The victim of a dog bite in Florida does not always need to receive the rabies vaccine. The Children’s Hospital of Philadelphia explains that it is possible to observe a dog in confinement for symptoms, and if none show up after 10 days, no further treatment is necessary. A human dog bite victim also does not need any shots if the animal has a verifiable vaccination history.
However, sometimes it is not possible to either observe the dog or verify its vaccination history. If this is the case, then according to the Centers for Disease Control, the victim should receive a course of injections containing the rabies vaccine. If the patient has never had a previous rabies vaccination, the first dose should also include human rabies immune globulin. Unusually, most people who receive the rabies vaccine only do so after an event, such as a dog bite, in which transmission of the virus could take place. For this reason, doctors refer to it as postexposure prophylaxis.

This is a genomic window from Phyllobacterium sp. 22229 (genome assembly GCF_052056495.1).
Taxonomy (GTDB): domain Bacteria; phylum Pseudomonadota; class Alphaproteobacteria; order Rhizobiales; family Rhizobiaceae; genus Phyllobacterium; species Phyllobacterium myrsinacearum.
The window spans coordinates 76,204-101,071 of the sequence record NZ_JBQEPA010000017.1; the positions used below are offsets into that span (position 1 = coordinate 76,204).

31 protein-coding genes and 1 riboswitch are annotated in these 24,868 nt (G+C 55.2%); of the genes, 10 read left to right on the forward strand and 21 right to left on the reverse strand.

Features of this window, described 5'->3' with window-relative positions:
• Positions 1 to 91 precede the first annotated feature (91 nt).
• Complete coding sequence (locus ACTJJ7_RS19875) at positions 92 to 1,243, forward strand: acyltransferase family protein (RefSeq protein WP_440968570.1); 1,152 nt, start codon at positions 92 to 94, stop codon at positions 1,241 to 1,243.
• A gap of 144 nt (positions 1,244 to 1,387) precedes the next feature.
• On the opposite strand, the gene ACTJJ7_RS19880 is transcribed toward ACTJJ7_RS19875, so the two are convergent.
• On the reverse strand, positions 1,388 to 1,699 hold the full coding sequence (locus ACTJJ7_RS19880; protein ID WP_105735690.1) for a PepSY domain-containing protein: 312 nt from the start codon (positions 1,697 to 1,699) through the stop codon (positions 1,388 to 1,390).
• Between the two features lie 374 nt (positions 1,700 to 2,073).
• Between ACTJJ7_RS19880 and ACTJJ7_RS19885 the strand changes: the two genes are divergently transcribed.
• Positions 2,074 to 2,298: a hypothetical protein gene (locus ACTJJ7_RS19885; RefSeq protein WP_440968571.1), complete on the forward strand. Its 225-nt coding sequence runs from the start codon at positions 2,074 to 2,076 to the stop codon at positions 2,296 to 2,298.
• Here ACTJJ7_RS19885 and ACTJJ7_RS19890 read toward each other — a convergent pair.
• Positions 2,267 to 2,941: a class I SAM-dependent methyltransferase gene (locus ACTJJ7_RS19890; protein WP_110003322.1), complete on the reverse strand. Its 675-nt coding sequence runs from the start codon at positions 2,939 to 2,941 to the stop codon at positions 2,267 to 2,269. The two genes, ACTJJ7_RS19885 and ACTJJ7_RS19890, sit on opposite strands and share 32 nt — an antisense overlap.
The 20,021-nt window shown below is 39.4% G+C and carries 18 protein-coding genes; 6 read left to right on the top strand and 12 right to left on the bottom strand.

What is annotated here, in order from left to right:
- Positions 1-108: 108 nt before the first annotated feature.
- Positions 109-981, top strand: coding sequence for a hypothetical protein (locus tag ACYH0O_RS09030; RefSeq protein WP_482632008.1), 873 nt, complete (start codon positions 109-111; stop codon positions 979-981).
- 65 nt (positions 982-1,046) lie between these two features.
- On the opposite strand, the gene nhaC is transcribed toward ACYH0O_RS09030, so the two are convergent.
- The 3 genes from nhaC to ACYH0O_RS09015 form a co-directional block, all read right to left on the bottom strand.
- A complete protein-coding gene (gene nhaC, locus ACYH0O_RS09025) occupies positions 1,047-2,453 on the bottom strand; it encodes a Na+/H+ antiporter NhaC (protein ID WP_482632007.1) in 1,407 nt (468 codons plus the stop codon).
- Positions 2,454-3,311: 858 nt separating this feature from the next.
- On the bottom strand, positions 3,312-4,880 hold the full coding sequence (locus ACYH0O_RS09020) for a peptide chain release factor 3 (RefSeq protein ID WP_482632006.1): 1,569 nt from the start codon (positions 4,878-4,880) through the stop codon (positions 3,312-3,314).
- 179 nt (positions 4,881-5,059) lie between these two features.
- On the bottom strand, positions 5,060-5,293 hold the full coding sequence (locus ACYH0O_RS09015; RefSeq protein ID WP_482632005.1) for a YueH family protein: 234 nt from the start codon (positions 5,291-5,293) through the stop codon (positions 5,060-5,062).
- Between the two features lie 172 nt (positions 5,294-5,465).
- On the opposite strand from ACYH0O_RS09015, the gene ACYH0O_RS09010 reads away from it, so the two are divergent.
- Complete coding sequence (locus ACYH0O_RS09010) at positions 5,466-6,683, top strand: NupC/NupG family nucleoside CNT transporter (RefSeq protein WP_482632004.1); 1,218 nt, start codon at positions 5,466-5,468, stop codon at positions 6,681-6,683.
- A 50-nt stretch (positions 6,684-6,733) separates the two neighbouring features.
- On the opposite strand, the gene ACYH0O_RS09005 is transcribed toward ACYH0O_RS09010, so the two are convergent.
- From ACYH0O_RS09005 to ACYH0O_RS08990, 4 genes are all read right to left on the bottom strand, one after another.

Part of the reason why a patient may receive a vaccination only after a dog bite is that the rabies virus takes a long time to incubate, i.e., start producing symptoms. Another reason for postexposure prophylaxis is that one shot alone is not effective against the disease. The patient must have multiple injections according to a set schedule. The first injection takes place on the day of exposure, or as soon thereafter as possible. The patient receives the next dose on the third day and subsequent doses on days seven and 14.
In the past, it was more common for patients to experience adverse reactions from the rabies vaccine. However, because of the development of new vaccines, adverse reactions are much rarer. Local reactions at the injection site may include itching, pain, redness or swelling at the injection site. These are typically mild.